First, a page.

#jesuischarlie – Why People Should Read: A Response to the Charlie Hebdo Killings.

My reaction developed slowly. I was at work; the chef mentioned a terrorist attack in France. I got home and read various articles from the BBC. I proofread my sister’s dissertation and picked up thought-lost rugby boots. What I learned angered me. I decided to download a picture onto my phone and post it to various social media accounts with the following text:

‘’#jesuischarlie For me, truth that can be found in fiction, satire and art in all its forms is the best education of all; timelessly teaching us more about humanity and being human than any statistic government, doctrine or ideology ever could.

In other words, if more people fucking read, and read widely, the world would be a much better place.’’

I am going to approach this blog by expanding upon my own words – not because I’m narcissistic or I think this is quotable – but because it was my own reaction and I simply should explain it in more detail. ‘…truth that can be found in fiction…’ I have found that fiction is able to teach me a great deal about humanity, our relationship to history, and the lessons we should be learning from it. I can learn more about war, killing, and why it should be avoided, from one line of Wilfred Owen’s poetry – ‘’What passing bells for those who die as cattle?’’ – Than from one chapter of Max Hasting’s very well written non-fiction about the World Wars. There is also much to be learned about humanities potential in say, a book about a pint-sized human-esque creature strolling, walking, hiking and carrying an item of jewellery from one hole in the ground to another. ‘… if more people fucking read, and read widely…’ Let us say one of the gunmen involved in the attack had read not only the Quran (obviously he was likely to have read other books, but this one had the most impact on him) and had read three. Let’s say the first of these texts was ‘Waiting For Godot’ by Samuel Beckett. Let us say the second was Kenneth Grahame’s ‘The Wind in The Willows’. Let’s say he read them one after the other. The first, based around the pointlessness absurdity of human existence, may have induced some sort of existential crisis in the man, and he may have for a moment been depressed. The second, based around a happy collective on anthropomorphic river-bank animals may have smothered him with life-affirming warmth. I have juxtaposed the above comparison a bit ridiculously, but the point I am making is that the combined response that can be drawn from these individual responses to three texts might just have produced a second guess about the total-validity of his response to the Quran. Just maybe. By reading widely, we expose ourselves to different and sometimes competing points of view. With regards to non-fiction, comparing different responses to a particular event or debate from more than one newspaper can be massively advantageous in gaining a broader knowledge of the subject, in order to make a more incisive judgement.   In conclusion… We many not find verbatim fact in fiction, but we can find genuine emotion and feeling as a result of our own response to a text. This is what is communicated and what the author attempts to convey – what occurs between the lines that we as readers fill in for ourselves. With any writing, fictitious or not, we must challenge our own opinions through challenging and comparing the opinions of others to our own. Perhaps most importantly, reading teaches us the importance of context, and how it is vital it is to understand the circumstances in which a piece of writing has been produced. I am simply suggesting that if people, either before they decide to murder self-expressing artists, or write a hate-fuelled post about Islam on the ‘Britain First’ Facebook page (both extreme, antagonistic actions) simply to challenge their own idea’s through books, magazines or online articles. You would be right in saying the problems surrounding the Charlie Hebdo massacre cannot be solved with writing alone. But people have been killed in a response to their own art and self-expression, therefore we must use art positively, as a show of measured solidarity. Post Script… With regard to Islam… The meticulous, planned, thought out Die-Hard-esque terrorism of September 11th now seems to have evolved into a more unpredictable and therefore more dangerous fanaticism. This blog is not intended to be anti-Islamic at all, but it is potentially the most dangerous and reactionary religion in the world in the present day. However, responses to yesterday’s events must be measured and reasonable. I don’t think it can be explained better than through this video here, featuring Christopher Hitchens:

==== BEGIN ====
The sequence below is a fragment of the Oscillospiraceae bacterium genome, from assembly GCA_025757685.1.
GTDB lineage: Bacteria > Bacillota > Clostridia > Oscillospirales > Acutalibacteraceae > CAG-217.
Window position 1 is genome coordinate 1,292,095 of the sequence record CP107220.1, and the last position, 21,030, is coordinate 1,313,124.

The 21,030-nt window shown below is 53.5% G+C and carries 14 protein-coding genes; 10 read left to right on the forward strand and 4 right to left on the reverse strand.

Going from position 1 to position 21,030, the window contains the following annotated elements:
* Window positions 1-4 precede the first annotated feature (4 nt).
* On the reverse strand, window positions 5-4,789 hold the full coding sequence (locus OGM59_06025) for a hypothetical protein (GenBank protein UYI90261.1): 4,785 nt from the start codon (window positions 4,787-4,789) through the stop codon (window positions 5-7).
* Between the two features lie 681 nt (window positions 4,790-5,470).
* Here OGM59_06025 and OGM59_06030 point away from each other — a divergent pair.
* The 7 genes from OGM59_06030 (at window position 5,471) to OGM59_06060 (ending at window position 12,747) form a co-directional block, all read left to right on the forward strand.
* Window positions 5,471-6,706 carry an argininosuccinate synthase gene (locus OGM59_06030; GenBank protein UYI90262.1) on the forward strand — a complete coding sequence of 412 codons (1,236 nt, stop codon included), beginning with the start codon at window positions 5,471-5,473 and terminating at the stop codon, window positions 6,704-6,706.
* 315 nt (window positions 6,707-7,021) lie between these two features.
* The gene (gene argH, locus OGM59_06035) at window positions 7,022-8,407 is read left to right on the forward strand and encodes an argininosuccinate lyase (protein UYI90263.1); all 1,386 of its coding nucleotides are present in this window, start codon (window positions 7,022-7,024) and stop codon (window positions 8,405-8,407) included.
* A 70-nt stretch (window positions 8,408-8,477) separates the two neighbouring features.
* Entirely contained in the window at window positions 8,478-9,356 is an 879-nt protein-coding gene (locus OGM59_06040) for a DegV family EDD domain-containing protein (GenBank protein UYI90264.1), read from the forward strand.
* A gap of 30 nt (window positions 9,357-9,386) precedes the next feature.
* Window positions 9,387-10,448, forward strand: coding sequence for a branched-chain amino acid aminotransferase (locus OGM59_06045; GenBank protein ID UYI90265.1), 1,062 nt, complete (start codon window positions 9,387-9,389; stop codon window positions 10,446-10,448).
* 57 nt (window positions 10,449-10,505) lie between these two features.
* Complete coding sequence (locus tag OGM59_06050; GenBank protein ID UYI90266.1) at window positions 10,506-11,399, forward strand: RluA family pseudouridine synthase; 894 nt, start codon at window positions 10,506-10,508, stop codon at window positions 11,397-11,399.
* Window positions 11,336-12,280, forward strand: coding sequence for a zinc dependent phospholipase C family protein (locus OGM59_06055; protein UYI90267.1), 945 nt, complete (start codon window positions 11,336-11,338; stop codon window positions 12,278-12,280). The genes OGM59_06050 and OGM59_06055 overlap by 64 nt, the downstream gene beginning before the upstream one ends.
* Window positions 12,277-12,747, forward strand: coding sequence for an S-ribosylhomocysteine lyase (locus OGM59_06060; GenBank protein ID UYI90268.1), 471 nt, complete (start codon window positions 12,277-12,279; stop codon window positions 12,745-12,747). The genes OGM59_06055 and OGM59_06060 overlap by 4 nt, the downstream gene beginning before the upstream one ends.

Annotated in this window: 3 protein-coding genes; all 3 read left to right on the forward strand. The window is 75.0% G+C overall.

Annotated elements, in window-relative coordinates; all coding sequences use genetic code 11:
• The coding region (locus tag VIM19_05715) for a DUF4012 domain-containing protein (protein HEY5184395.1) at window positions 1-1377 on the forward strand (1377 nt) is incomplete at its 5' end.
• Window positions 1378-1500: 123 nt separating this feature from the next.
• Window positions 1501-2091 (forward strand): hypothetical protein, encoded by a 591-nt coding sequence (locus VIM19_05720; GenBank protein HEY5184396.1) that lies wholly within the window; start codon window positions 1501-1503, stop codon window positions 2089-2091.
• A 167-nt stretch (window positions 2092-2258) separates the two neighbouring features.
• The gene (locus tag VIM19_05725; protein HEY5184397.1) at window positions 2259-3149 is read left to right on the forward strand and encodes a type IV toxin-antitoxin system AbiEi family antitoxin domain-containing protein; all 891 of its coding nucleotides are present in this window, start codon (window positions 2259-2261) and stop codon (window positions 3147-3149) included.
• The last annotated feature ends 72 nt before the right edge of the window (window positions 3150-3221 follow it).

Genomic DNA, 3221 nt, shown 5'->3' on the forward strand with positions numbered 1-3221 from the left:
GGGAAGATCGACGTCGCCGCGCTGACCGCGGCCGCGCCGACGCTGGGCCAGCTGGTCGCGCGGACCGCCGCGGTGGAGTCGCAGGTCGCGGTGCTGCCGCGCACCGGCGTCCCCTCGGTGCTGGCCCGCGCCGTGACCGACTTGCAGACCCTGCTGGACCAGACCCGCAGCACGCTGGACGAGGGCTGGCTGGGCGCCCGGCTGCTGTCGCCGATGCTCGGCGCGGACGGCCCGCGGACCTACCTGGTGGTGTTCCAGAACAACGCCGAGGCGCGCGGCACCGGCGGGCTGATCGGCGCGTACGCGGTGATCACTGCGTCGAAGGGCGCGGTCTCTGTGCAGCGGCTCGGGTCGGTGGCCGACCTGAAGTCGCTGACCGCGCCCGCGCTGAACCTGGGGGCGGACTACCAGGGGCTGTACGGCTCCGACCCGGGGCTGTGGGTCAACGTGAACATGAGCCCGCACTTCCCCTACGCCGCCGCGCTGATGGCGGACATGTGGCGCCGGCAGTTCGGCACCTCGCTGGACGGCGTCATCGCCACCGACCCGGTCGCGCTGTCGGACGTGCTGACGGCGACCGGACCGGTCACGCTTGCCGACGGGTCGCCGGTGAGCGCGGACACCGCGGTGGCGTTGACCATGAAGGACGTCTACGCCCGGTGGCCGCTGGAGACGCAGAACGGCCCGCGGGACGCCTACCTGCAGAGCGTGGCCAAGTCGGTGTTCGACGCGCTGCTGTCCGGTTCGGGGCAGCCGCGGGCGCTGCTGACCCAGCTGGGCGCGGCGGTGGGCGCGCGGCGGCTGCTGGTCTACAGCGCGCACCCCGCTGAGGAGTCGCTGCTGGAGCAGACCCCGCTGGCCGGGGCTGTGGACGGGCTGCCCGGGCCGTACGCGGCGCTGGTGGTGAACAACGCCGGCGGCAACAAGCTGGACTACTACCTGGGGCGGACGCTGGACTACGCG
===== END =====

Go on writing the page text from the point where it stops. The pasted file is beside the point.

Advertisements

Leave a Reply

Fill in your details below or click an icon to log in:

WordPress.com Logo

You are commenting using your WordPress.com account. Log Out /  Change )

Google+ photo

You are commenting using your Google+ account. Log Out /  Change )

Twitter picture

You are commenting using your Twitter account. Log Out /  Change )

Facebook photo

You are commenting using your Facebook account. Log Out /  Change )

Connecting to %s